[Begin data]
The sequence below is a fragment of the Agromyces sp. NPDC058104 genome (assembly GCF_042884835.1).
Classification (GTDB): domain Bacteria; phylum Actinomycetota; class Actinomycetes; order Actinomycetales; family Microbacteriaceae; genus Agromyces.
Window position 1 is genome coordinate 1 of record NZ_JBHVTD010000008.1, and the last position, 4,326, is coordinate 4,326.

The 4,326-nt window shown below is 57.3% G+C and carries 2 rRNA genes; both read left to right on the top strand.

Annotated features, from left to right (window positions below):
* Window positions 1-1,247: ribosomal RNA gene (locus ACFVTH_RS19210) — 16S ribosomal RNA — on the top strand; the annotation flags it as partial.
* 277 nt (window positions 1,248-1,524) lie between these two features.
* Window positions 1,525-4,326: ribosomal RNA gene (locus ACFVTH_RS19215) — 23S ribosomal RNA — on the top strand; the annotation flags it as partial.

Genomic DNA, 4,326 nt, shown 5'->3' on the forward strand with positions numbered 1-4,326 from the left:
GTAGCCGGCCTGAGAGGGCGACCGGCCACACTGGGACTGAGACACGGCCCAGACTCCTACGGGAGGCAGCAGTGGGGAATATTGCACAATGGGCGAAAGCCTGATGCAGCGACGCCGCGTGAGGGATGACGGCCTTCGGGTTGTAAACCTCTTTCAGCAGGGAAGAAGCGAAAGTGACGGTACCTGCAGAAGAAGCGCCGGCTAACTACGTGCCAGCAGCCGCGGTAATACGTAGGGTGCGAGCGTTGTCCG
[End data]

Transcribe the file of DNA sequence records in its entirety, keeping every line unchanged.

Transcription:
The sequence below is a fragment of the Agromyces sp. NPDC058104 genome (assembly GCF_042884835.1).
Classification (GTDB): domain Bacteria; phylum Actinomycetota; class Actinomycetes; order Actinomycetales; family Microbacteriaceae; genus Agromyces.
Window position 1 is genome coordinate 1 of record NZ_JBHVTD010000008.1, and the last position, 4,326, is coordinate 4,326.

The 4,326-nt window shown below is 57.3% G+C and carries 2 rRNA genes; both read left to right on the top strand.

Annotated features, from left to right (window positions below):
* Window positions 1-1,247: ribosomal RNA gene (locus ACFVTH_RS19210) — 16S ribosomal RNA — on the top strand; the annotation flags it as partial.
* 277 nt (window positions 1,248-1,524) lie between these two features.
* Window positions 1,525-4,326: ribosomal RNA gene (locus ACFVTH_RS19215) — 23S ribosomal RNA — on the top strand; the annotation flags it as partial.

Genomic DNA, 4,326 nt, shown 5'->3' on the forward strand with positions numbered 1-4,326 from the left:
GTAGCCGGCCTGAGAGGGCGACCGGCCACACTGGGACTGAGACACGGCCCAGACTCCTACGGGAGGCAGCAGTGGGGAATATTGCACAATGGGCGAAAGCCTGATGCAGCGACGCCGCGTGAGGGATGACGGCCTTCGGGTTGTAAACCTCTTTCAGCAGGGAAGAAGCGAAAGTGACGGTACCTGCAGAAGAAGCGCCGGCTAACTACGTGCCAGCAGCCGCGGTAATACGTAGGGTGCGAGCGTTGTCCG